In which I become a Foster Mommy to a new kitten.

It was Sunday afternoon when I found the kitten abandoned by the trash heap. On Monday night, my host mother Donika came back to me with her sister-in-law Marjeta, who stated that she couldn’t continue to look after the kitten. She had a sick son, and the kitten’s crying at night was a problem that she couldn’t tolerate, so we needed to place him with someone else.

By that point, his umbilical cord had fallen off, and he was energetic enough to do a lot of climbing around on our clothes and squeaking persistently, but he was well away from opening his eyes. I held him in place in my hands while the three of us went to the family across the street, who had a mama cat with a litter. Donika explained to the lady of the house that I’d found a newborn in the street and asked her if she’d take him for their mama cat to feed, but our neighbor was having none of that. She sounded extremely annoyed, and I caught “është puna juaj” (“It’s your responsibility!”) while she got rid of us. Since that didn’t work, I agreed to look after the kitten. Marjeta gave me a syringe and showed me how to feed him. We put some weird assortment of fabrics (including the green scarf I’d used to hold him to my neck the previous afternoon) in a shoebox as his bed. He loves that water bottle in the red kerchief.I filled a plastic bottle with hot water, wrapped it in an old red kerchief, and stuck that in the box to keep him warm.

(Quick digression: it’s possible that the family across the street was the one that abandoned him along with the trash and had no interest in taking back the runt they’d already discarded. I don’t have any evidence, however, aside from proximity.)

After Marjeta and Donika went to their respective homes for the night (Donika and her husband Berti lived in an apartment underneath the house I rented from them), I was alone with the kitten, who was now clean, fed, sheltered and still had no idea what was going on. It was late at night by then, I had to get up in time to be at school by 8 AM, and I needed to get him to stop squirming and crying so we could both go to sleep.

I was probably right in the middle of, or a little more than halfway through, the rough draft of Charlinder’s Walk, and since it was still chilly at night at that time of year, I was sleeping on the pull-out bed in the living room because it was easier to heat than upstairs. I found that I could, indeed, hold the kitten up to my shoulder with my right hand and write fiction in longhand with my left while sitting up in bed with a notebook on my lap. I placed his shoebox on a little handknitted acrylic rug (my handiwork, of course) on the floor next to my bed. He woke up once in the middle of that night; I fed him again, put him to bed, and he was fine until the morning. He slept through the night from then on.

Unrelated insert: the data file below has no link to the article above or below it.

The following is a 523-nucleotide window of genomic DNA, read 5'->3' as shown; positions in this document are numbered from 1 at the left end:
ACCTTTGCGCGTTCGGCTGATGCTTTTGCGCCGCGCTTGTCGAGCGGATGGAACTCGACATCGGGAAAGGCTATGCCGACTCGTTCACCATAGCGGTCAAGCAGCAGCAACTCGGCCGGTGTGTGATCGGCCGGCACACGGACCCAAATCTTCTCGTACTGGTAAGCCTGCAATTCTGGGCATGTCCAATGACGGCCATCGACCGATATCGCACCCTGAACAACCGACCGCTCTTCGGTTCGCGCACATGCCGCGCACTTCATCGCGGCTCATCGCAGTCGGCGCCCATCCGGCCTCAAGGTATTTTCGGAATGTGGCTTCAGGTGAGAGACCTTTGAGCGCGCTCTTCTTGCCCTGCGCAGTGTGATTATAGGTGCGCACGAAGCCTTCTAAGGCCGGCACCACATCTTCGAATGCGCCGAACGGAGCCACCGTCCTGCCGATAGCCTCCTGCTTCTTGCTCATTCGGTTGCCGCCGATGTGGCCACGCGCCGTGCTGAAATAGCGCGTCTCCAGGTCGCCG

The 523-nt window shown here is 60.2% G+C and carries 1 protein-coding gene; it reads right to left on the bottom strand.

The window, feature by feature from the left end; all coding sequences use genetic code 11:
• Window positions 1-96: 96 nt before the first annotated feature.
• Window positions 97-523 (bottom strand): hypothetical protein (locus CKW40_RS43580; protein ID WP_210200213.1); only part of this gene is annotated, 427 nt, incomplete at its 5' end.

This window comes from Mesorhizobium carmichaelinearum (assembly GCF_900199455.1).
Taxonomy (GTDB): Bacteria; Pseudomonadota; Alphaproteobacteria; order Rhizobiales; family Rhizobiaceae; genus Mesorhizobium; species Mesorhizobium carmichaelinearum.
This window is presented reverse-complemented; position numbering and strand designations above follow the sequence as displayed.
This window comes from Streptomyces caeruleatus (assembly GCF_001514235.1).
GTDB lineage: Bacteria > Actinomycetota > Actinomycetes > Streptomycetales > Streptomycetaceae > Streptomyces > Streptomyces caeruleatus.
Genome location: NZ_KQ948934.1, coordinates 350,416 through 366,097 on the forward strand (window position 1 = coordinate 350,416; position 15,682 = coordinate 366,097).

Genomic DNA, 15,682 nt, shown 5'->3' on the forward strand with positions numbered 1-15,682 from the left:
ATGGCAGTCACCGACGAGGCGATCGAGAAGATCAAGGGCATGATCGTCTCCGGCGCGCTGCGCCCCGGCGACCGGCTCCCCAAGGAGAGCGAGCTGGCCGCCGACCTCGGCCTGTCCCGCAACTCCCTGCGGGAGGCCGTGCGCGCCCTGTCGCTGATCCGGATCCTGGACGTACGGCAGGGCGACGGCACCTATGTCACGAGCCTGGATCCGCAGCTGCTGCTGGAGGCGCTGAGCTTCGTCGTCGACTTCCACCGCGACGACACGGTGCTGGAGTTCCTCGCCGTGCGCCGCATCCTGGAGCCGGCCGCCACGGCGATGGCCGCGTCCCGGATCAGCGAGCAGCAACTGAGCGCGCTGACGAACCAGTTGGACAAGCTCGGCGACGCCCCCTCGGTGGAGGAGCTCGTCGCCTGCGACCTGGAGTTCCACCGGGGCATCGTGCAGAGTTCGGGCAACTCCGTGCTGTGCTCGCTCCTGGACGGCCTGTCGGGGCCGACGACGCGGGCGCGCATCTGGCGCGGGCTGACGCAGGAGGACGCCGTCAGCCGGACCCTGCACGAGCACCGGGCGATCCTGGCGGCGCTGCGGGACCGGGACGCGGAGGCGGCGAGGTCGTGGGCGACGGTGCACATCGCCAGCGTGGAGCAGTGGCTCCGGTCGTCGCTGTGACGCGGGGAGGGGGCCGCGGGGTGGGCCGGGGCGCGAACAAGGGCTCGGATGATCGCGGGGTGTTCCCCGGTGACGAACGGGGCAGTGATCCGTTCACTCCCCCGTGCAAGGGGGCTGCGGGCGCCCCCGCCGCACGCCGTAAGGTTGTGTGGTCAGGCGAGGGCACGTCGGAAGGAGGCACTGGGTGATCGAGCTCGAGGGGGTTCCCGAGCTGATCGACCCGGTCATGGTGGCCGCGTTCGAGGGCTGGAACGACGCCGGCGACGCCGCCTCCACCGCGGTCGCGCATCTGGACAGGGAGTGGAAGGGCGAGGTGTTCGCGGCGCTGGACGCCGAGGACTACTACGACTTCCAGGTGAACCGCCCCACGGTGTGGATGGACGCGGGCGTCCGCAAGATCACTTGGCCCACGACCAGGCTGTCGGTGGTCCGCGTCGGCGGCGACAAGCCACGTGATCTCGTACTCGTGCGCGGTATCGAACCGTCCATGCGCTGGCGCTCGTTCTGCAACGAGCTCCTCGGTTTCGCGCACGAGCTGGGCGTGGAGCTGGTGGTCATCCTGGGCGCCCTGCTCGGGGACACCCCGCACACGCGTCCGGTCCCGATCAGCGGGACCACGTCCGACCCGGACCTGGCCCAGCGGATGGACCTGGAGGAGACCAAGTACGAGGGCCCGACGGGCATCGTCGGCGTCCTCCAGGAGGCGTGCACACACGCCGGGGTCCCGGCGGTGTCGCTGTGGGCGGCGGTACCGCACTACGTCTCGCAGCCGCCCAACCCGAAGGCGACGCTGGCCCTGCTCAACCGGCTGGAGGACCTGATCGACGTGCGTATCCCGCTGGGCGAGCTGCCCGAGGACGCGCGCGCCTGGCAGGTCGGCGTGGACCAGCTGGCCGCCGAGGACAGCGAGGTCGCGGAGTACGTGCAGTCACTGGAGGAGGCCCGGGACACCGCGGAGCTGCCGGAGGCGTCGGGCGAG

Don't be fooled; he was a little monster when he woke up. Within the next few days it became clear that he was plenty strong enough to climb out of his shoebox and scamper around, and I did not need to have a still-blind, still-deaf, vulnerable little critter running around while I was at school and getting lost in the furniture of my non-insulated and unevenly heated house which was quite large as Peace Corps housing goes. I stuck the shoebox inside a larger, cardboard box and dropped some more fabric and my crochet-practice pieces (I had just started learning to crochet after the previous Christmas) inside to keep him warm and occupied. I folded up my big, cherished shawl and draped it across the top of the box as an additional barrier to cold air and the kitten’s escape.

New kittens need to be fed several times per day, so it was fortunate that I only had 6 hours per week of my own classes; the rest were observation and assistance with my counterpart, who had no problem letting me escape in the middle of the school day to go and tend my new animal. (My house was about an 8-minute walk from school, so I could easily come and go as I pleased.) He seemed to be really into his water bottle; I’d stick him back in his box after feeding, and I swear, I could hear him purr halfway across the room from inside the box where he cozied up to that warm cylinder wrapped in cloth. I don’t think he understood the difference, just then, between the big moving thing that picked him up and squirted milk into his mouth and the smaller stationary thing that nicely sat in the box and kept him warm. I’m pretty sure I could also hear his paws kneading away at the fabric, like the water bottle was his mama.

It was not my intention to keep him in the long term, since, as I mentioned before, I’m allergic to cats and it would not have been feasible to bring him home with me. I decided to take care of him until he was big enough to be adopted out, and then I’d place him with another volunteer or other expat. Ergo, I identified myself to him as Foster Mommy. However, just because I didn’t plan to keep him for more than a few months, didn’t mean I could deny he was just about the cutest thing that ever was.